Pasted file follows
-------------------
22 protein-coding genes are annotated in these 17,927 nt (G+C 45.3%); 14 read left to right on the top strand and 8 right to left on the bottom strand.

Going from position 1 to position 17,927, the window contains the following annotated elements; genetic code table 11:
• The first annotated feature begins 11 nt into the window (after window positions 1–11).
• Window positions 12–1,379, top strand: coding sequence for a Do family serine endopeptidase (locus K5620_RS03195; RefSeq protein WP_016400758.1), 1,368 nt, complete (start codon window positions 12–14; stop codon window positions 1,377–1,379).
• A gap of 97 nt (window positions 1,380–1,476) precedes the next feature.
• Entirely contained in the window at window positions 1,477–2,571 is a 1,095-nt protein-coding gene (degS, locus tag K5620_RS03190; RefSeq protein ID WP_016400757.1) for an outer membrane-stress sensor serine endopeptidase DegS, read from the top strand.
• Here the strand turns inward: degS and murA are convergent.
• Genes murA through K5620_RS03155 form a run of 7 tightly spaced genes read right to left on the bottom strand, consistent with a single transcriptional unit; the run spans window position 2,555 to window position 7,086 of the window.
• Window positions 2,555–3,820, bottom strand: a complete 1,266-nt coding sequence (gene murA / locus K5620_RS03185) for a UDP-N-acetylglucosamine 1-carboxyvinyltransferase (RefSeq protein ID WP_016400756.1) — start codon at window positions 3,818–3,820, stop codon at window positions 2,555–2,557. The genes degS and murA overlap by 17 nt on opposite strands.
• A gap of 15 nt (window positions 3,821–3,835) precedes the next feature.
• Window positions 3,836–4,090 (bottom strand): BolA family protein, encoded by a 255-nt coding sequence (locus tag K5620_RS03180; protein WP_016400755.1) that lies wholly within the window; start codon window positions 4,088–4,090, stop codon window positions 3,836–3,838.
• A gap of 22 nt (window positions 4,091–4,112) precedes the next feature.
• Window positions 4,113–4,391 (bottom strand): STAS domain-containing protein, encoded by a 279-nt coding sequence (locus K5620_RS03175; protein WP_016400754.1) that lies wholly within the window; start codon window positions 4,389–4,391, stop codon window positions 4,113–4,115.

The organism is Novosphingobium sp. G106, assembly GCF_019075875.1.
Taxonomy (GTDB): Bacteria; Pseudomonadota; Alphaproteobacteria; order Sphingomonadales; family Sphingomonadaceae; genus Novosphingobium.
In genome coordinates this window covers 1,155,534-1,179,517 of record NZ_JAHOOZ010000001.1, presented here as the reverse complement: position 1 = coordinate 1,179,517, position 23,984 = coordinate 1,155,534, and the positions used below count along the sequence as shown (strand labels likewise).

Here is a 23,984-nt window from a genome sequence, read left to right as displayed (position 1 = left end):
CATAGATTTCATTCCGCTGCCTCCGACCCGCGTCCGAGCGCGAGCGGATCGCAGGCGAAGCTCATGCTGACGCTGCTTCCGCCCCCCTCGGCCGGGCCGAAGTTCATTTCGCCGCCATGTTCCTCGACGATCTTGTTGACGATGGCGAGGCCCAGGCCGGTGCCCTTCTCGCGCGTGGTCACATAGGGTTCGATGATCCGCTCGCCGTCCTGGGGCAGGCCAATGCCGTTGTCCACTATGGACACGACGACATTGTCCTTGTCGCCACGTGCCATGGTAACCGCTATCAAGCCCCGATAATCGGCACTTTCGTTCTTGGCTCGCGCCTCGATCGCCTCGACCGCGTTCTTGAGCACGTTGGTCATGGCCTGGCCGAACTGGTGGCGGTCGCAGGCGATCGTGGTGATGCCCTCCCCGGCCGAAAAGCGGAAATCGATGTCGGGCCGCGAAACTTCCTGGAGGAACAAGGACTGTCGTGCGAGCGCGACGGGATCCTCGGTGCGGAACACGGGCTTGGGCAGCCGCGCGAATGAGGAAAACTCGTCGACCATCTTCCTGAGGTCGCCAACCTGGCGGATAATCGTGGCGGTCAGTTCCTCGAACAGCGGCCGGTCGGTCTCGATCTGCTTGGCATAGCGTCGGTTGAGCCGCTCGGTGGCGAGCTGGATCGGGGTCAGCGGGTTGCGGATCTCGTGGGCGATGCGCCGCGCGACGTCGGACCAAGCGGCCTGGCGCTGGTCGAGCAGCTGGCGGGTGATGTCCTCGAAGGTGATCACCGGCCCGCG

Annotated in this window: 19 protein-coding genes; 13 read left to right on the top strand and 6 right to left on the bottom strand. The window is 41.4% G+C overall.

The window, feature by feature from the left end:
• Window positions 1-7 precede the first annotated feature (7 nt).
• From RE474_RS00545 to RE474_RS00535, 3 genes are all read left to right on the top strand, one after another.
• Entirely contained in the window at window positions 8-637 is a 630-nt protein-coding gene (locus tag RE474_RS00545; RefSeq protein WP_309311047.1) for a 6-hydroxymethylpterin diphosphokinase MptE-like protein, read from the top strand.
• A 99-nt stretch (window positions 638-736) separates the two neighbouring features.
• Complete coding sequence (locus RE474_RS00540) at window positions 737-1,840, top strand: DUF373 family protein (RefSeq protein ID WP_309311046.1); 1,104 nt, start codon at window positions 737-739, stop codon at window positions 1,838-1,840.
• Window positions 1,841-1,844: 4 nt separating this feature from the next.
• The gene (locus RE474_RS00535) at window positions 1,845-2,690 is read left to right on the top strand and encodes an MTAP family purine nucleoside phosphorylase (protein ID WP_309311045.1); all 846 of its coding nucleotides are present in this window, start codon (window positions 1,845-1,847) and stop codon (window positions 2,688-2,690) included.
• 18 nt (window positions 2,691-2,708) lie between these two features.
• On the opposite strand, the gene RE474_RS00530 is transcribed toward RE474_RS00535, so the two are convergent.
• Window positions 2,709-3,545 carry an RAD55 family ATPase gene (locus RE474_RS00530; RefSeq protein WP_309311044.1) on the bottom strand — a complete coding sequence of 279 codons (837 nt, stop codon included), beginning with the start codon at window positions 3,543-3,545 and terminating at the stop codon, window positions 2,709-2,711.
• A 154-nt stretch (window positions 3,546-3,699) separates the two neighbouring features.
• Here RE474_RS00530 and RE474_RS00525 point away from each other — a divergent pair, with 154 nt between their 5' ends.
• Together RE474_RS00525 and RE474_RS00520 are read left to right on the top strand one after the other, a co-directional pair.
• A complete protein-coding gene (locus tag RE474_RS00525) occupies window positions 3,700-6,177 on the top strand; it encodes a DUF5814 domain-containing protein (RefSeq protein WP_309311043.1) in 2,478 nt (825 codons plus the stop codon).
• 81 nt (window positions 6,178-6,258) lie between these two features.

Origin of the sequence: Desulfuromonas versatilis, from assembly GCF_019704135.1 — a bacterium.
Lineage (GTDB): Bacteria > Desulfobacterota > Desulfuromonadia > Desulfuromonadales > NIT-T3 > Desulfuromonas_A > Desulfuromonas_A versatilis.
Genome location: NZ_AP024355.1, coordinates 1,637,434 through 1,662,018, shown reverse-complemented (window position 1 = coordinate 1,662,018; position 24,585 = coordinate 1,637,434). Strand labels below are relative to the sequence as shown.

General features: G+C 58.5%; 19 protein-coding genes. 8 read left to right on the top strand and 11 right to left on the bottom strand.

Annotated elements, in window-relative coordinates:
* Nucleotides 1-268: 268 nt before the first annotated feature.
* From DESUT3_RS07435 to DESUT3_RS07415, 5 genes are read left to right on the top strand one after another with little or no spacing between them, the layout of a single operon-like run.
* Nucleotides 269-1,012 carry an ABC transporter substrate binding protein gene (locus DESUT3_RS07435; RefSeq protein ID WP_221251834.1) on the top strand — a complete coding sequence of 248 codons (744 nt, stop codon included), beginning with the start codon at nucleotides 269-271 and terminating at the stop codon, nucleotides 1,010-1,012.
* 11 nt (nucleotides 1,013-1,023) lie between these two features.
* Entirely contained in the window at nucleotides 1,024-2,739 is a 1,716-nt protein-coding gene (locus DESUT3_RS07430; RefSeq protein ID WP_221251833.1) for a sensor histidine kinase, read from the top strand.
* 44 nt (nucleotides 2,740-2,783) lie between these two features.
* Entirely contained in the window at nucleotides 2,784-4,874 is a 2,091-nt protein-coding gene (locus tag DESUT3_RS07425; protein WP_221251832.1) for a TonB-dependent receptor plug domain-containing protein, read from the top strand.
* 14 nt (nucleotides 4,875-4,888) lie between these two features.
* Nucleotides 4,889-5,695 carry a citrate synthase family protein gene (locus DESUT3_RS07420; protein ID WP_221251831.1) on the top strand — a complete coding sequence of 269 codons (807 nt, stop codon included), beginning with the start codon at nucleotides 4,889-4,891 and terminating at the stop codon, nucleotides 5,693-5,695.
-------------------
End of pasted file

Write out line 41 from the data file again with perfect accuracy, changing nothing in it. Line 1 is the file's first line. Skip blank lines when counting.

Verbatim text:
* Nucleotides 1-268: 268 nt before the first annotated feature.